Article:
Saturday, 6 August 2011

There will be No Swift Recovery

I keep trying to bang this home to people, but there will be no quick recovery after the Banking/Debt/Euro Crisis.

Its been three years now and we're still rolling around the precipice, trying to avoid the drop. The world economy has been SERIOUSLY over-valued for almost a decade and the bubble has by no means burst. We HAVE to HAVE a SERIOUS revaluation in the world economy. Its inevitable and the world economy will continue to be a dysfunctional mess without it.

Sad to say only when house prices are at least half of what they are now will I begin to consider the issue of recovery. That's the scale of the revaluation that has to come. It may take another 10 years, but eventually we will get governments that will realise the scale of the problem and actually do something about it. I said three years ago that the current crisis would last a couple of decades and on our present course it looks like I'll be proven right unfortunately.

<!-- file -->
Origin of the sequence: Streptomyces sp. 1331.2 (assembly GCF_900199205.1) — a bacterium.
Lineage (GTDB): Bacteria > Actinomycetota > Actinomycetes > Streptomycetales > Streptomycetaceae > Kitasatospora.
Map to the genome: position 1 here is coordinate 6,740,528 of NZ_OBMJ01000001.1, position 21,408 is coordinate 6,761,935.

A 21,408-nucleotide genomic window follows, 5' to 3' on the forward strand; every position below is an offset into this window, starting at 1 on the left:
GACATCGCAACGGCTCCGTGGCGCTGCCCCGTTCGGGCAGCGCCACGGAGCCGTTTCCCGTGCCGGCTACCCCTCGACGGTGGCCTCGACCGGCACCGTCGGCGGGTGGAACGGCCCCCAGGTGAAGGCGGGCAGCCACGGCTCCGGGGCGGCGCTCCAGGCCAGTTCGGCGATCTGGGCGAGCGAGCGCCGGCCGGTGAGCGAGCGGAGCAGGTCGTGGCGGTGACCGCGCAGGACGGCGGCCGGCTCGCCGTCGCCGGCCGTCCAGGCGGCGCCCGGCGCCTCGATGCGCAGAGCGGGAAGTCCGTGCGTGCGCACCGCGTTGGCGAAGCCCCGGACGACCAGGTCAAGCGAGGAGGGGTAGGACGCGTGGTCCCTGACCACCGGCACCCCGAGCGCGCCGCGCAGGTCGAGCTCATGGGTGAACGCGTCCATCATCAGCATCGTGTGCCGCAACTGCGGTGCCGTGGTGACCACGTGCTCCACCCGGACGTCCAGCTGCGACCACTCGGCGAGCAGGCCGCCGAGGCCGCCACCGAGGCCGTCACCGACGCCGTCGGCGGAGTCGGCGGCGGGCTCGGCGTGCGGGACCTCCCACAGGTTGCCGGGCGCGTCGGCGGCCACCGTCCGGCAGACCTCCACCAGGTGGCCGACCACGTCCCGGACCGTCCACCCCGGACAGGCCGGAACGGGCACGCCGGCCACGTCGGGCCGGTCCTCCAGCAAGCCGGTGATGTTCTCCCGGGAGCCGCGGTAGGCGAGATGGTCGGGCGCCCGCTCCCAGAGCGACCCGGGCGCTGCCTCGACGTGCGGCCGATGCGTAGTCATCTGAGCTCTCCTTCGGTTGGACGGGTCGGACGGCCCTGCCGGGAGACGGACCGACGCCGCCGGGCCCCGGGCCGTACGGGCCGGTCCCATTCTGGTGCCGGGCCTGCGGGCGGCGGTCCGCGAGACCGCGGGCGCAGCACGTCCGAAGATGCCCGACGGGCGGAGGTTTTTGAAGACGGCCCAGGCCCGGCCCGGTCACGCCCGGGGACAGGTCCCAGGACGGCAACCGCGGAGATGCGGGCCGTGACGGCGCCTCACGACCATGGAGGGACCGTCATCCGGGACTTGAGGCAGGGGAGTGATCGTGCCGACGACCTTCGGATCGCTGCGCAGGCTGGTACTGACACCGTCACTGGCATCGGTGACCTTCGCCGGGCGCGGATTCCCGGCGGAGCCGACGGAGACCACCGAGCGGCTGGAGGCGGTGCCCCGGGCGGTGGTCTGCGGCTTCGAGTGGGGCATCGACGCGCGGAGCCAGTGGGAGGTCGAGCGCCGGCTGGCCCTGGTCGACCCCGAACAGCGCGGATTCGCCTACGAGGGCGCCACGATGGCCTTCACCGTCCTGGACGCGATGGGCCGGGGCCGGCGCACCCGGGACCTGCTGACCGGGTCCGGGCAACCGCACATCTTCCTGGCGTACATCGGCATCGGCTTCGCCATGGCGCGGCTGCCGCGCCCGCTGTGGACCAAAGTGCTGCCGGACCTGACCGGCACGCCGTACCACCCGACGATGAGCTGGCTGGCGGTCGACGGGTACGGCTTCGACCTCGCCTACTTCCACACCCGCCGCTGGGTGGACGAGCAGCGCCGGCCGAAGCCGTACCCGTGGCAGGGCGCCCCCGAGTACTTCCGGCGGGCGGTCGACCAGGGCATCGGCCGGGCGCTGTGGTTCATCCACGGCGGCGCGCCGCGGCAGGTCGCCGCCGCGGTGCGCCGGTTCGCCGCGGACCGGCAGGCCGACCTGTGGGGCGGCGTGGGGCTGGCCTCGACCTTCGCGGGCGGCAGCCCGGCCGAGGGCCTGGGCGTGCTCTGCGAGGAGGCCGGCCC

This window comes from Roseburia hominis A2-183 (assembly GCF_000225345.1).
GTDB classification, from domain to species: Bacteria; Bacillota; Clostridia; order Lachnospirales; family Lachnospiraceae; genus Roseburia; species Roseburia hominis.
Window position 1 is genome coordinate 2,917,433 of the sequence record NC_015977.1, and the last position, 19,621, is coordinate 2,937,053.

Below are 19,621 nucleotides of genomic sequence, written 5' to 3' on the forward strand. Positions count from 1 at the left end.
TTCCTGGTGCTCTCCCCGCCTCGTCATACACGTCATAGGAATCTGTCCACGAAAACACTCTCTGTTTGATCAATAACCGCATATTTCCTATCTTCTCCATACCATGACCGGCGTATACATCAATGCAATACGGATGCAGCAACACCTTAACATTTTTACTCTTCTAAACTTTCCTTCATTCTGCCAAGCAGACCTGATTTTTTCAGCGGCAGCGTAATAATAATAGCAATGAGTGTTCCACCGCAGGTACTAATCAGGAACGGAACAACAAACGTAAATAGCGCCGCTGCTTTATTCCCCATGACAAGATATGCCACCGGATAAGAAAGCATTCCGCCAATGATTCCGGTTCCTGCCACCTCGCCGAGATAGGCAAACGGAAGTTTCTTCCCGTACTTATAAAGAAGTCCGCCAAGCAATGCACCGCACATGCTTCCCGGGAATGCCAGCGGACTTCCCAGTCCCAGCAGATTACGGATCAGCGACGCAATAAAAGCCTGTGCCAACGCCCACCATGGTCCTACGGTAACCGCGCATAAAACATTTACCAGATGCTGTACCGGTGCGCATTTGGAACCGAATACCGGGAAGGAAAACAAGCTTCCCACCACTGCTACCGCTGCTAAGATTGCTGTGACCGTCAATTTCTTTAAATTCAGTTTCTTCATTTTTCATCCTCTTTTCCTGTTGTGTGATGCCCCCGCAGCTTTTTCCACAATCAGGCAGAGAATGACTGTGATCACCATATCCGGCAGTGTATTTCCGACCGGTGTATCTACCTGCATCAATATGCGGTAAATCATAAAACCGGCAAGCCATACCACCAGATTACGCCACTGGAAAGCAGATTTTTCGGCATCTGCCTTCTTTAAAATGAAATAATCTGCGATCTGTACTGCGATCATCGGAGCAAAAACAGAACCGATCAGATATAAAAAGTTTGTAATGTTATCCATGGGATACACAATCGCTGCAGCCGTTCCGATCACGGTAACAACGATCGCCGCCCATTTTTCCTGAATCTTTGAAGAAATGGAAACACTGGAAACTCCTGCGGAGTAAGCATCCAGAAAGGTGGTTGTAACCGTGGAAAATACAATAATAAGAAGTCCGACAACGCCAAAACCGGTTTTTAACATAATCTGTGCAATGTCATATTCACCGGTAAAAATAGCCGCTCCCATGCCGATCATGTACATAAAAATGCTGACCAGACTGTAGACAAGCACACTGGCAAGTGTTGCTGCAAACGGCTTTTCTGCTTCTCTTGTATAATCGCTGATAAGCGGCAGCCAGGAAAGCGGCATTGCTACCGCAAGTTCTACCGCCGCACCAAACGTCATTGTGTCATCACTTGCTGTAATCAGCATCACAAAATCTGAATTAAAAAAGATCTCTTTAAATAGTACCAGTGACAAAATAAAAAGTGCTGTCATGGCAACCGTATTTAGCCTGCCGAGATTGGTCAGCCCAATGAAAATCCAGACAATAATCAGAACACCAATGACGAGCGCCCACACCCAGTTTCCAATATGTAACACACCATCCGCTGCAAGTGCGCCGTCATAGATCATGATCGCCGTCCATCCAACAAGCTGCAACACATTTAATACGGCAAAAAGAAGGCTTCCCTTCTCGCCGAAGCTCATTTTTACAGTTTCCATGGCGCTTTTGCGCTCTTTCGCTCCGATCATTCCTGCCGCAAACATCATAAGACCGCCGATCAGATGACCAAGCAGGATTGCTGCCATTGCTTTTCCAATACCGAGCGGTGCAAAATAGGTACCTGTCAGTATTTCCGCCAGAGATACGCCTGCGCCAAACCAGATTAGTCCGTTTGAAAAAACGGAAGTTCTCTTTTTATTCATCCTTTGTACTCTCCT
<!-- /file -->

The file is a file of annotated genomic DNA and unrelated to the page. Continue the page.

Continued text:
The recent de-rating of America's credit rating is another slip towards the precipice. It slides and we follow. The lunatics really are in charge of the asylum over there and seem to not have a clue about responsibility to their citizens nor the repercussions of their actions worldwide. Their prevarications over the past week have shown them to be weak and uncertain. Weakness in finance is punished unmercifully and the US is sure to be punished, along with the rest of us.

THE most intelligent thing governments can do right now is to stop throwing money at the problem. Instead borrow the money not to go to banks and bonuses, but to provide a safety net for savers and for those who will lose their jobs. It will cost a fraction of the hundreds of billions we've already committed to the cause which has provided a small halt to the decline. Lets get serious about this: the banks got into this mess on their own and they deserve to fail on their own. Their shareholders may not be happy, but that's life: shares go up and down in value.

It may eventually send a warning shot across the bows of the banking industry to finally become more prudent and start to reduce costs, especially with regard to wages and bonuses.

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